This paper, published in Airo, presents results from monitoring in North and South America. Click here to view PDF.
Gahbauer, M. A., R. A. Miller, N. Paprocki, A. Morici, A. C. Smith, and D. A. Wiggins. 2021. Status and monitoring of Short-eared Owls (Asio flammeus) in North and South America. Proceedings of the 2017 World Owl Conference. Évora, Portugal. Airo 29:115–142.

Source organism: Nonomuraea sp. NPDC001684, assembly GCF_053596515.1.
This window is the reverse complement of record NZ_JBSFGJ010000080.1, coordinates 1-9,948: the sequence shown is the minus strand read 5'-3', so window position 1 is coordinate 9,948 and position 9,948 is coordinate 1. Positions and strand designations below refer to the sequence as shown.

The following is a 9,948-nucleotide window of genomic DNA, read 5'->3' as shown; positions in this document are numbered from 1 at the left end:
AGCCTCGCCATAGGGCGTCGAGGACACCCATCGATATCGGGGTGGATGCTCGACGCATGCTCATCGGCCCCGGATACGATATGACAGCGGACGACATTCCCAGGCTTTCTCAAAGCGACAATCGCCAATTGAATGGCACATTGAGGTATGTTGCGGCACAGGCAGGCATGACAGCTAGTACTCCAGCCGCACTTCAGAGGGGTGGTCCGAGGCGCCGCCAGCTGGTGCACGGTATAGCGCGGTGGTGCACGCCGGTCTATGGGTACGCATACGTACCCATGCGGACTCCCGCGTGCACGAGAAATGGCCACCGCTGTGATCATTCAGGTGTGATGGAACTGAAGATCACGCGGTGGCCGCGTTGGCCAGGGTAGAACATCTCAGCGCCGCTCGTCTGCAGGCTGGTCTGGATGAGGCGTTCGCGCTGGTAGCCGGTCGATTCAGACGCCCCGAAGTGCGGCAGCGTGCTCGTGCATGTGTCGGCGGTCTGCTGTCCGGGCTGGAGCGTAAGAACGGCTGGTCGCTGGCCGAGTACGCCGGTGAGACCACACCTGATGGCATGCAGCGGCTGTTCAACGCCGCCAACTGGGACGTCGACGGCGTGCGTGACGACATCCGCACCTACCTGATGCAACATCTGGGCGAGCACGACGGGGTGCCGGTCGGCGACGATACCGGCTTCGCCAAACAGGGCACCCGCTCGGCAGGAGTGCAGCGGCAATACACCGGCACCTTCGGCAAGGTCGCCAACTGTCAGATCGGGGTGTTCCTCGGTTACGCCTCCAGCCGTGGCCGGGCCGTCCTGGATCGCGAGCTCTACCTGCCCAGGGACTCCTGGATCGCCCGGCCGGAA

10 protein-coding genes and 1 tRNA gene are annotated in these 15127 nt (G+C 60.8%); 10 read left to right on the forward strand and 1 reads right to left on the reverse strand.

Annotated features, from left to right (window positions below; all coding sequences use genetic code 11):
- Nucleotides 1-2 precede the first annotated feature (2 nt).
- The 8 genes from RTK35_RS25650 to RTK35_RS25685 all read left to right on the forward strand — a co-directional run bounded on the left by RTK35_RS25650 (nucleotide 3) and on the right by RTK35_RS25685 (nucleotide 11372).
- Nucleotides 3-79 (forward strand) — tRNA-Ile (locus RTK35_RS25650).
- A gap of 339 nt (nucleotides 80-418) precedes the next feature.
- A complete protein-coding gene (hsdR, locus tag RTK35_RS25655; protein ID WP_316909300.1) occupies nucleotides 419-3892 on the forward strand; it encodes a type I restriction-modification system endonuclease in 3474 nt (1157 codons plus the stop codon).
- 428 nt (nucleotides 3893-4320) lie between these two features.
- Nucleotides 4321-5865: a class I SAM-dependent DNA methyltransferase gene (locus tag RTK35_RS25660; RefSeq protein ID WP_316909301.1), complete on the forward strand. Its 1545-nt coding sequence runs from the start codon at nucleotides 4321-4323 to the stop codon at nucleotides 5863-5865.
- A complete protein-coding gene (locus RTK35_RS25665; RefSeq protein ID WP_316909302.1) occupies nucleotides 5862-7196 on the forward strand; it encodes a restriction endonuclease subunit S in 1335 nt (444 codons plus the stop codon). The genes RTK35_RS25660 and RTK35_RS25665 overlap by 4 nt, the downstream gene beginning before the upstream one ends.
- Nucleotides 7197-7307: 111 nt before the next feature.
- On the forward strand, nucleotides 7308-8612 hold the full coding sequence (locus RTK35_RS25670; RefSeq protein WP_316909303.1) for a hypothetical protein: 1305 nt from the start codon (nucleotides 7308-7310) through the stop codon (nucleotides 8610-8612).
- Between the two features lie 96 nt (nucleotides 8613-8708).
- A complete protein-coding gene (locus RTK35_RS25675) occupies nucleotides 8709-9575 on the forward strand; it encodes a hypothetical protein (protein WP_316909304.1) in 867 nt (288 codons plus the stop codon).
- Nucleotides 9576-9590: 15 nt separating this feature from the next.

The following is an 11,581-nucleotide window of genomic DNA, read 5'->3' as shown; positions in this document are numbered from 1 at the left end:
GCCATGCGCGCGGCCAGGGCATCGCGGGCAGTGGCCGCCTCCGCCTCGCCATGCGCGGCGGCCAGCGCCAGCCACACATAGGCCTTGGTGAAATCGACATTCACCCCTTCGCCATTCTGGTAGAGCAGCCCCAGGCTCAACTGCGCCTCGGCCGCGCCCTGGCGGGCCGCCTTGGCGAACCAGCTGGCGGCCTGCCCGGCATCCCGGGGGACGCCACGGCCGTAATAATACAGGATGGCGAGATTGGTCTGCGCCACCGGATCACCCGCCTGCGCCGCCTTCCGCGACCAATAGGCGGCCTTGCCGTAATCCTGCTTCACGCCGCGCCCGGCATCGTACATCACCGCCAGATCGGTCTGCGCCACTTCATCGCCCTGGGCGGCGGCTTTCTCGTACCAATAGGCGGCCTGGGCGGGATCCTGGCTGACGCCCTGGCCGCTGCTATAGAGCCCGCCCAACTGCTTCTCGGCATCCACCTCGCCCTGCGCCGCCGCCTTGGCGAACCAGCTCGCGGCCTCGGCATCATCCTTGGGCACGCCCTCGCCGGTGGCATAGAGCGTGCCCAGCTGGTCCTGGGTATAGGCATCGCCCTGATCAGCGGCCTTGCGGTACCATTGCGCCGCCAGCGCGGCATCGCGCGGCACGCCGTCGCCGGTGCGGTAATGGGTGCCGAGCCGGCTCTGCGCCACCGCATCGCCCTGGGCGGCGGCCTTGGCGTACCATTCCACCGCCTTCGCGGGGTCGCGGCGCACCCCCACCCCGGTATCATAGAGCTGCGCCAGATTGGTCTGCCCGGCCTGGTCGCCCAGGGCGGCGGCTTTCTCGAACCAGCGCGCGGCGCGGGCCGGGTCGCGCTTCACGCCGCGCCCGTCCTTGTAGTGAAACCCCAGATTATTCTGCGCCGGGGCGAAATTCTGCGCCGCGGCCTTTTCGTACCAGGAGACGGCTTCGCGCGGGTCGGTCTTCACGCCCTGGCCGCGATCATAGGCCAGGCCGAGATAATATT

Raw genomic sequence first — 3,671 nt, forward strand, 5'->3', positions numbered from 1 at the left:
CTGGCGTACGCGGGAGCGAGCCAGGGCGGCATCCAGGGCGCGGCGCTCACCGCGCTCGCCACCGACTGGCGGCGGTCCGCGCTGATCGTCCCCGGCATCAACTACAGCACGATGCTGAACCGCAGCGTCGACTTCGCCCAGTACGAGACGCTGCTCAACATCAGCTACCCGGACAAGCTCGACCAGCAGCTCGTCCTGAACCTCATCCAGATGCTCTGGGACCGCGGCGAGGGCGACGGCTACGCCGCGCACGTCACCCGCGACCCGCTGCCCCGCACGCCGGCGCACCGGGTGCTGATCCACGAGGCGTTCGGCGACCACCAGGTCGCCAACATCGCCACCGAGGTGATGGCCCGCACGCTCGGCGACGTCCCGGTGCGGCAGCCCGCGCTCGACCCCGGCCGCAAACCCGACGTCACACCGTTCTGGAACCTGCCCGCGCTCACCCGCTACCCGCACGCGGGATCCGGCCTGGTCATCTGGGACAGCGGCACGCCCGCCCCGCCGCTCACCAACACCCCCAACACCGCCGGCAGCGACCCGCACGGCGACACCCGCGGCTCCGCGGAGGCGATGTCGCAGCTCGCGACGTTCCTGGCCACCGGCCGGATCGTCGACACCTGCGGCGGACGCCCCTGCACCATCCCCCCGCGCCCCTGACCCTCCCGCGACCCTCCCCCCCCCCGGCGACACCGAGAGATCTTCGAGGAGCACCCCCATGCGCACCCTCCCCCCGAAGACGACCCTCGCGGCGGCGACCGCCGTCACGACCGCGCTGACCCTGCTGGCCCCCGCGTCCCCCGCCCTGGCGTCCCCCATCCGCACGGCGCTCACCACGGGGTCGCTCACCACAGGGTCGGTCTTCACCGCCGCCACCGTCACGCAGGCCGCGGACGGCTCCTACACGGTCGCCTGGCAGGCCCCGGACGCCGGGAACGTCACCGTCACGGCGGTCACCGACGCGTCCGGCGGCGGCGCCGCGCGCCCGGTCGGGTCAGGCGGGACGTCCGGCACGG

The breeding range of the Short-eared Owl (Asio flammeus) in North America includes all 13 Canadian provinces and territories, and approximately 25 states in the United States; the wintering range extends south to northern Mexico. It is listed as a species of Special Concern in Canada under the Species at Risk Act and subject to special protection in Mexico, but is not covered under the United States Endangered Species Act, although NatureServe has ranked the species as imperiled or critically imperiled in 21 states. In South America, it is found in eight countries, and is considered vulnerable in Argentina. Its conservation status is highly influenced by assessment of population trends, which are derived from multiple sources, each of which has advantages and limitations. In North America, both the Breeding Bird Survey and Christmas Bird Count reveal a widespread decline over the past half century, especially in the midwest and northeast United States. Several second-generation state and provincial breeding bird atlases have shown a reduction in the occurrence of Short-eared Owls compared to initial results approximately 20 years earlier. Overall though, traditional multi-species monitoring programs have not been effective at assessing Short-eared Owl populations. The Western Asio flammeus Landscape Study (WAfLS) is the first regional monitoring effort specific to this species, using standardized surveys and modeling the results using occupancy analysis. Over its first three years, it has already yielded valuable data on population fluctuations, and the WAfLS approach can be readily adapted to other regions. In South America, monitoring to date has been more limited and further research is required, but it is thought there have also been widespread declines related to habitat loss.